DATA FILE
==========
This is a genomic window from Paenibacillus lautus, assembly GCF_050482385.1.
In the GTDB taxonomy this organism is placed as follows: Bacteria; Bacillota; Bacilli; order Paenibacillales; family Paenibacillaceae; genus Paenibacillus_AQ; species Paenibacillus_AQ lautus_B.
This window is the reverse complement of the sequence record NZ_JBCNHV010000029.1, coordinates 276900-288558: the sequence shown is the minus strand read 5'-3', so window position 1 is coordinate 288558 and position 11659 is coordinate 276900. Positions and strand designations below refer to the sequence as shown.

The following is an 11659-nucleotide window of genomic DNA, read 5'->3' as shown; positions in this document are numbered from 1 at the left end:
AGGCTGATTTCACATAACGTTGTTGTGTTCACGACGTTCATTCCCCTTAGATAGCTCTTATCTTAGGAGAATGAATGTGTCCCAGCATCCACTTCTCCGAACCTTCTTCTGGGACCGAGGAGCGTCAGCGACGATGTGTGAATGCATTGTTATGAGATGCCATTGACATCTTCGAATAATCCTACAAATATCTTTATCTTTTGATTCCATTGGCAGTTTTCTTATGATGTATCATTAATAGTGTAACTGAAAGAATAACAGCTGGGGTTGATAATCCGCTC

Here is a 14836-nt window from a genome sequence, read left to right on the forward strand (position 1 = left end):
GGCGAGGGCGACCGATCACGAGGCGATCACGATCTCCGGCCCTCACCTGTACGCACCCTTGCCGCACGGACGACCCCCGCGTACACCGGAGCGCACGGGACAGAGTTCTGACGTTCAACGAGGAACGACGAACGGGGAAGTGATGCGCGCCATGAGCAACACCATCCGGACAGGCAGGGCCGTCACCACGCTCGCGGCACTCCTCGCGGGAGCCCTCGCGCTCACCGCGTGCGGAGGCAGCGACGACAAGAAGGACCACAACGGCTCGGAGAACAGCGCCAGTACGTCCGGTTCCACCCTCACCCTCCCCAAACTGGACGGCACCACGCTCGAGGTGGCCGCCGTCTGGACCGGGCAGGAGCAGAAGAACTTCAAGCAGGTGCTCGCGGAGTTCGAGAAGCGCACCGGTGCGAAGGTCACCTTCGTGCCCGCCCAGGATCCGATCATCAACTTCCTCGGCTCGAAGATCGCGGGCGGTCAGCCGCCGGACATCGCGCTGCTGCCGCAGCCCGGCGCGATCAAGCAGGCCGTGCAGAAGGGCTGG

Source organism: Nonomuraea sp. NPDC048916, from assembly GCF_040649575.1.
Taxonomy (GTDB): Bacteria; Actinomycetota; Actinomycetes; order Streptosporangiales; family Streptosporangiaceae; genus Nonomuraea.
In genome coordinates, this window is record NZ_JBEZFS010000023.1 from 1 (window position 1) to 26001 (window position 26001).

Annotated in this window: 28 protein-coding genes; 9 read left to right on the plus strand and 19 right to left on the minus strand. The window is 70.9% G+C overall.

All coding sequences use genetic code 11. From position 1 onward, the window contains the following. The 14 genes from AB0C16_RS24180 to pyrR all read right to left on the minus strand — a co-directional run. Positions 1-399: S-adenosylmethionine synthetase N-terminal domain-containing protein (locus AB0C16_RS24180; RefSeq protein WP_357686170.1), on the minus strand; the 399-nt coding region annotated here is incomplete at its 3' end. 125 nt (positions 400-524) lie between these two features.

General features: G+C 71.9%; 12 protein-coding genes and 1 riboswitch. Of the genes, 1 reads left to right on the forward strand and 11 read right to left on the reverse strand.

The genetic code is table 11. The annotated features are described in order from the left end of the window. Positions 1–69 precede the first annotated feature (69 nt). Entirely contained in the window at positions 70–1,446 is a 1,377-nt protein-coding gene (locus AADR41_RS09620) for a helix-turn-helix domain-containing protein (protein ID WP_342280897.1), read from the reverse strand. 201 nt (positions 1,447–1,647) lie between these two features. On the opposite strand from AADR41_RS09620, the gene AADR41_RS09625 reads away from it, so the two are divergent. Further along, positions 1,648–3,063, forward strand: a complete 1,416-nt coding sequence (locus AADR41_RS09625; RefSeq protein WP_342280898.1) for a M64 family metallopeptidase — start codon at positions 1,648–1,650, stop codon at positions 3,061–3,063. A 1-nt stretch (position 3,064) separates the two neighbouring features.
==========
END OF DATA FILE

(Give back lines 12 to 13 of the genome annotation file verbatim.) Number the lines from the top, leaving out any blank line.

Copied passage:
All coding sequences use genetic code 11. From position 1 onward, the window contains the following. The 14 genes from AB0C16_RS24180 to pyrR all read right to left on the minus strand — a co-directional run. Positions 1-399: S-adenosylmethionine synthetase N-terminal domain-containing protein (locus AB0C16_RS24180; RefSeq protein WP_357686170.1), on the minus strand; the 399-nt coding region annotated here is incomplete at its 3' end. 125 nt (positions 400-524) lie between these two features.

General features: G+C 71.9%; 12 protein-coding genes and 1 riboswitch. Of the genes, 1 reads left to right on the forward strand and 11 read right to left on the reverse strand.